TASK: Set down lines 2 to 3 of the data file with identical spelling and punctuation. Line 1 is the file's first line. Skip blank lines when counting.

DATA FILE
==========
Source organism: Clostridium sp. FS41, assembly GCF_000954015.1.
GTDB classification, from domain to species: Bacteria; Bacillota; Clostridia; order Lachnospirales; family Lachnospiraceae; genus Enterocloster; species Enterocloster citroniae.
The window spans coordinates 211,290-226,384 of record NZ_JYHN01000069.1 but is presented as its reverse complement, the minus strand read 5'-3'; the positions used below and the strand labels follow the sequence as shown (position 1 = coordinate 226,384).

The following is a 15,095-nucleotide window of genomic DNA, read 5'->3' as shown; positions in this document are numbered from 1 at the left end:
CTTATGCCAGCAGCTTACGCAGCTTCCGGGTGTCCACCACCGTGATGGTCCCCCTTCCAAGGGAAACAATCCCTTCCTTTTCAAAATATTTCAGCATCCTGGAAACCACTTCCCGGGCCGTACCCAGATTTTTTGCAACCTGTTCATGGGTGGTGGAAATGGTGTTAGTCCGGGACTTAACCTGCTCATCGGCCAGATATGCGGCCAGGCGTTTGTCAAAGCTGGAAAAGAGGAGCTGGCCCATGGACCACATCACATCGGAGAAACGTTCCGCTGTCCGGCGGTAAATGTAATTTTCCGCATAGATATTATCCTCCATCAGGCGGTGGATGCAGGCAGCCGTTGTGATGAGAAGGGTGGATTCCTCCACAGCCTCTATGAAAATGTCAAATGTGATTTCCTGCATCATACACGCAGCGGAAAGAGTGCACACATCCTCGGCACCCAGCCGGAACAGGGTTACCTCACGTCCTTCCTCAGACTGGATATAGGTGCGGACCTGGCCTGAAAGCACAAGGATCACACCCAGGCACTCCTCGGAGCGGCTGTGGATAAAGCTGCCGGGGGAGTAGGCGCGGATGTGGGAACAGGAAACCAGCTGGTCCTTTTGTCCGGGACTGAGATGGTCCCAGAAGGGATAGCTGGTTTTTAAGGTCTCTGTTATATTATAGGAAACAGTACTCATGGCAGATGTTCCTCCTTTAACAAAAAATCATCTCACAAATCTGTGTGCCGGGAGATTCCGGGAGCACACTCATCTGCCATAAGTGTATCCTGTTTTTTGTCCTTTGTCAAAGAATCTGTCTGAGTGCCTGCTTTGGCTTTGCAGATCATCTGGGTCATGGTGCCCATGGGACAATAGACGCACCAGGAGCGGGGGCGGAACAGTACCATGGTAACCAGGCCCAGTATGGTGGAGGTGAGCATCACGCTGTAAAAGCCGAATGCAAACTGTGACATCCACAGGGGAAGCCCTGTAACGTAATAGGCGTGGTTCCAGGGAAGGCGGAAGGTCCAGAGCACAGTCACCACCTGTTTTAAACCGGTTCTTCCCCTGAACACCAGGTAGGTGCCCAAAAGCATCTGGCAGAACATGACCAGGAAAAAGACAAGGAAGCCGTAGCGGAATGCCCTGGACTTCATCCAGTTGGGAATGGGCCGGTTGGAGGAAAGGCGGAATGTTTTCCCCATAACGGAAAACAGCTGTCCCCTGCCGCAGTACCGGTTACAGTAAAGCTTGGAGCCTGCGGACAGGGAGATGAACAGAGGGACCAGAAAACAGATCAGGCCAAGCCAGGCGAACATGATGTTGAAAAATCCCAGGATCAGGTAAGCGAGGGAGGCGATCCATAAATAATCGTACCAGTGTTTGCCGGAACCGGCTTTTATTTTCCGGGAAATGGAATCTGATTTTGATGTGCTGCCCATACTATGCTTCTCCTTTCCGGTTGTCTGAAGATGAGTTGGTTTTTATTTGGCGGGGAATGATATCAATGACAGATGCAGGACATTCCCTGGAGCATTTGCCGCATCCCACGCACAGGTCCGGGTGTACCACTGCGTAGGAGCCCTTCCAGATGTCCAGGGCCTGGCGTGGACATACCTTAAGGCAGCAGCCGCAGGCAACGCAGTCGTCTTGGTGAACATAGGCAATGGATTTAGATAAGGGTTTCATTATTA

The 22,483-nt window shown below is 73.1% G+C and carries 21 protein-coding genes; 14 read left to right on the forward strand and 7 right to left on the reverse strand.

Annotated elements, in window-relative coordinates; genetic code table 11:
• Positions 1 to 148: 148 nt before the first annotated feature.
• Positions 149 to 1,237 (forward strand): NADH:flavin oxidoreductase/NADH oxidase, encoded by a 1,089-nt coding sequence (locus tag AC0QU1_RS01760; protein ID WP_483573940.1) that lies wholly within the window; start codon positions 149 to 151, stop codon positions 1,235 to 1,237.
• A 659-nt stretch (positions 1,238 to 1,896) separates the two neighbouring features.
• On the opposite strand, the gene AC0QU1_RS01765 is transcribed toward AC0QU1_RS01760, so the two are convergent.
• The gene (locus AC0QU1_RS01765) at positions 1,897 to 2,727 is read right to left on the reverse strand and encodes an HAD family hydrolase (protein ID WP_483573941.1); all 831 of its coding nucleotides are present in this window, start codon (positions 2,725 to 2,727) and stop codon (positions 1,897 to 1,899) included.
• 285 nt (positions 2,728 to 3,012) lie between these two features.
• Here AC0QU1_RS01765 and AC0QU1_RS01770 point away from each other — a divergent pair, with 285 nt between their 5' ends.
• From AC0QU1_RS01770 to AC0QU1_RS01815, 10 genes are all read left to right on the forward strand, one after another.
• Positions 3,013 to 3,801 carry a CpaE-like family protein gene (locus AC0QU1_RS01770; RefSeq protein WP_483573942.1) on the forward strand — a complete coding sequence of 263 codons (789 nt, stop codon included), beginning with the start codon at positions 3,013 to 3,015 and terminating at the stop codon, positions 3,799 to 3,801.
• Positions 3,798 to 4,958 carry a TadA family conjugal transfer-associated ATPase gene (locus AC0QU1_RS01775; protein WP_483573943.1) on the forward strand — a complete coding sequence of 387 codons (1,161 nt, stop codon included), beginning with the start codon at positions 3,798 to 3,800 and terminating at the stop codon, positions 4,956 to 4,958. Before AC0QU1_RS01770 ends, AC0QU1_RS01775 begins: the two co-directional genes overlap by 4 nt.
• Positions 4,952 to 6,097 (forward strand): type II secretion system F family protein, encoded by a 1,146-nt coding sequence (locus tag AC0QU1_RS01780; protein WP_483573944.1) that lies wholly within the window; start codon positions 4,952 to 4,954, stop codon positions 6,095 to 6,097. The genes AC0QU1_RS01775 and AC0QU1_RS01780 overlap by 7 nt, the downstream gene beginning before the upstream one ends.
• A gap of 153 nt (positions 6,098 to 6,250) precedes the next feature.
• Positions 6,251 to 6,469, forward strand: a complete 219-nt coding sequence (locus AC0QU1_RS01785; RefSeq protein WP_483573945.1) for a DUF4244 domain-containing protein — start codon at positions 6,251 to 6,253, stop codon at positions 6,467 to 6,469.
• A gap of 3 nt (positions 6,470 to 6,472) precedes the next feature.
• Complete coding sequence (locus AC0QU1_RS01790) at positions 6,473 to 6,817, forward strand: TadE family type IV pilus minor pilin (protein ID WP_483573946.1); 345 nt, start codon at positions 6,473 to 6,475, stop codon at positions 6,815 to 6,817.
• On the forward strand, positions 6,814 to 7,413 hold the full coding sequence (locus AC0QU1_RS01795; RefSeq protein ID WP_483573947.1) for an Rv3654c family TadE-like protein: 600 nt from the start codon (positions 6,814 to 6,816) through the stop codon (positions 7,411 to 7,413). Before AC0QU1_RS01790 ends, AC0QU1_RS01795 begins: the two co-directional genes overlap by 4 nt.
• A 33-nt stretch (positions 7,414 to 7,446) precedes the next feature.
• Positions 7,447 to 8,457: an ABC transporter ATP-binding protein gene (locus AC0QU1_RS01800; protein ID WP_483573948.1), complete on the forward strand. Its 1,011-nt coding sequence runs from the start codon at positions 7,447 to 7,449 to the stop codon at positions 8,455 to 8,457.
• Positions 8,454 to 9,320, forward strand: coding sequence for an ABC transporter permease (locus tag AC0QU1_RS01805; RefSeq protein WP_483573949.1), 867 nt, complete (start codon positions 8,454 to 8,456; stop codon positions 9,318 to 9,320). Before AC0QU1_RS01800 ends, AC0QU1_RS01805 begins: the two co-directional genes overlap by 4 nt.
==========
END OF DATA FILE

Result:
GTDB classification, from domain to species: Bacteria; Bacillota; Clostridia; order Lachnospirales; family Lachnospiraceae; genus Enterocloster; species Enterocloster citroniae.
The window spans coordinates 211,290-226,384 of record NZ_JYHN01000069.1 but is presented as its reverse complement, the minus strand read 5'-3'; the positions used below and the strand labels follow the sequence as shown (position 1 = coordinate 226,384).